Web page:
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Profile: Gurmeet Ram Rahim, Dera Sacha Sauda

Profile: Gurmeet Ram Rahim, Dera Sacha Sauda


Neha Dixit profiles Dera Sacha Sauda’s head, Gurmeet Ram Rahim

‘The Clouds Of Falsehood Cannot Forever Hide The Sun Of Truth’

Ram Rahim, 41

MILITANCY HAD still to recede from Punjab in 1990 when Gurmeet Ram Rahim, a 23-year-old Jat Sikh from a family of landlords in Rajasthan’s Ganganagar district, became as the head of a religious sect, the Dera Sacha Sauda, in Sirsa. He was a close associate of the dreaded militant, Gurjant Singh Rajasthani, of the Khalistan Liberation Force (KLF), which aimed at seceding Punjab from India. Gurjant Singh put a bullet through the forehead of Rahim’s predecessor, Param Pita Shah Satnam Singh Ji Maharaj. The new guru took the title Hazoor Maharaj Sant Gurmeet Ram Rahim Singh.

Ram Rahim’s takeover ushered in a new era for the Dera, an otherwise humble sect, founded in 1948. Enjoying cross-party political favour, the Dera today claims a following in millions. Apart from several industries that are exempted from paying taxes, the Dera controls over 700 acres in Sirsa alone, the land allegedly stolen from villagers.

Discipline is strict inside the Dera. Training in arms is imparted. Residents live in celibacy, though Ram Rahim himself is a father of three. Alleged malpractices at the Dera first came to light in 2002 when a sadhvi wrote anonymously to then Prime Minister Atal Behari Vajpayee, accusing Ram Rahim of rape and mass-scale sexual exploitation.

“There are 35 to 40 girls here who have compromised themselves at the Dera. We appear to be devis, but are treated like prostitutes,” the woman wrote in her letter, adding: “My life is in danger, so I will not reveal my name.”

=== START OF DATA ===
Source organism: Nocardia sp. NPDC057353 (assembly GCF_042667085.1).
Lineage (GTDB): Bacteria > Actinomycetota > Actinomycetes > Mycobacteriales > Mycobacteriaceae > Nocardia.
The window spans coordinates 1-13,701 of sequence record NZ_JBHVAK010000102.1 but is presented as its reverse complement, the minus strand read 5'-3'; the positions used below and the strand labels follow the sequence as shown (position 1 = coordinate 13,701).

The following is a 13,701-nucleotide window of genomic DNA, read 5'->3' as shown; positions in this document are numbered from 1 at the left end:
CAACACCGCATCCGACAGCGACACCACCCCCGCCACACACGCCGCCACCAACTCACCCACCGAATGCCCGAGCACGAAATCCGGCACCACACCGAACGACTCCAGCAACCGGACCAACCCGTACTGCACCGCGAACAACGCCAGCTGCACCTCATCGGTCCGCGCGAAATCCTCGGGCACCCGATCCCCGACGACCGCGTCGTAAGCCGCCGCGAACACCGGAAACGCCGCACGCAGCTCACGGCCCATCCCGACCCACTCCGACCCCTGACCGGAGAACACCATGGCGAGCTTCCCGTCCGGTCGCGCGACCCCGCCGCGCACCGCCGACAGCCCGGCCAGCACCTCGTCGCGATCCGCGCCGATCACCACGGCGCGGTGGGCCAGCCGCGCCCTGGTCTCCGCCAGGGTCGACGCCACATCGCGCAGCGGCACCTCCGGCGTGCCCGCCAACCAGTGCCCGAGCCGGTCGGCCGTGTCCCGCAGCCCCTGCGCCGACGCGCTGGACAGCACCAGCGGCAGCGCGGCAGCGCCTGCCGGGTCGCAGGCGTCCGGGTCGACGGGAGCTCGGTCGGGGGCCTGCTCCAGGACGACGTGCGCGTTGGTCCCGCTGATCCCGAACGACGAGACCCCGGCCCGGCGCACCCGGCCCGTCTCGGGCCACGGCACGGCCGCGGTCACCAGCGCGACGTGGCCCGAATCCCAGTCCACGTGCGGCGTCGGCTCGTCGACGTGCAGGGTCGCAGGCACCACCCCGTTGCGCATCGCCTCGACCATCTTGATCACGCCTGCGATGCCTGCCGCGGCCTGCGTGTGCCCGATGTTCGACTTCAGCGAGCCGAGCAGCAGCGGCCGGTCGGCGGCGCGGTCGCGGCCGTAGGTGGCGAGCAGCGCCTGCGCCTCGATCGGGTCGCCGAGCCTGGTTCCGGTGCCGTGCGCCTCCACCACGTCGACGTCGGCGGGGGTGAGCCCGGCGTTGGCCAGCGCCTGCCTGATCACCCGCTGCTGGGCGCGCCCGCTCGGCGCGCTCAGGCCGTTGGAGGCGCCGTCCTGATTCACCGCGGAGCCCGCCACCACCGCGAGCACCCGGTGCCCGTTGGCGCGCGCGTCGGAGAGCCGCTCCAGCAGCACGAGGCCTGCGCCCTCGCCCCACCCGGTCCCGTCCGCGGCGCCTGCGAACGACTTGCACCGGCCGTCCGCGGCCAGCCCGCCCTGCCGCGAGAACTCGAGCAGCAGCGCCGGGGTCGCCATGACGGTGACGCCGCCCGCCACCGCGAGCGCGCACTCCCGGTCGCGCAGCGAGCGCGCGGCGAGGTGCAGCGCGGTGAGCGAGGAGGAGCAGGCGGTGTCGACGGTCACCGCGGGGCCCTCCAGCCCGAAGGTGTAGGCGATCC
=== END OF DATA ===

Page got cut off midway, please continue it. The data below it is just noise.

Since then, Ram Rahim’s name has figured in many criminal cases, including the murder of the sadhvi’s brother in July 2002, allegedly for carrying her letter to the PM. In May 2007, an unusual advertisement appeared in two regional newspapers in Punjab, showing Ram Rahim dressed like the 10th Sikh Guru, Guru Gobind Singh. It quite succeeded in its aim to stir trouble throughout that summer. Dera members regularly clash with Sikh hardliners. This has sent out a message that if was he arrested in the CBI cases pending against him, it would trigger massive and violent public unrest.

The CBI was not deterred, however, and filed charges against Ram Rahim for rape and two counts of murder. Further testimony against the Dera chief came in August 2007, when TEHELKA got Khatta Singh, the Dera chief’s former driver, one of his inner circle and a crucial CBI witness, admitting on video recorded on a hidden camera that Rahim’s men had committed at least seven murders.

He also said that sexual exploitation at the Dera was rampant and that several male followers had been forcibly castrated on Rahim’s orders. In spite of the numerous allegations against Ram Rahim, his Dera continues to grow. Rahim is adamant he will not apologise for dressing up as Guru Gobind Singh. At his first court appearance in Ambala, he arrived in a convoy of 50 cars, with 1.25 lakh followers in tow. Schools and colleges had to be closed. Dera spokesman Aditya Insan, an opthamologist from All India Institute of Medical Sciences, told TEHELKA: “The entire controversy has been thrust upon us. It is the handiwork of organised crime called politics.” Insan is especially indignant over charges of sexual misconduct, saying his own sister-in-law stays at the Dera.

Meanwhile, the Dera remains impenetrable and its alleged gory murders, rapes, sexual exploitation, forced castration and illegal stockpiling of arms and ammunition are still uninvestigated.

Published in Tehelka Magazine, Vol 6, Issue 6, Dated Feb 14, 2009

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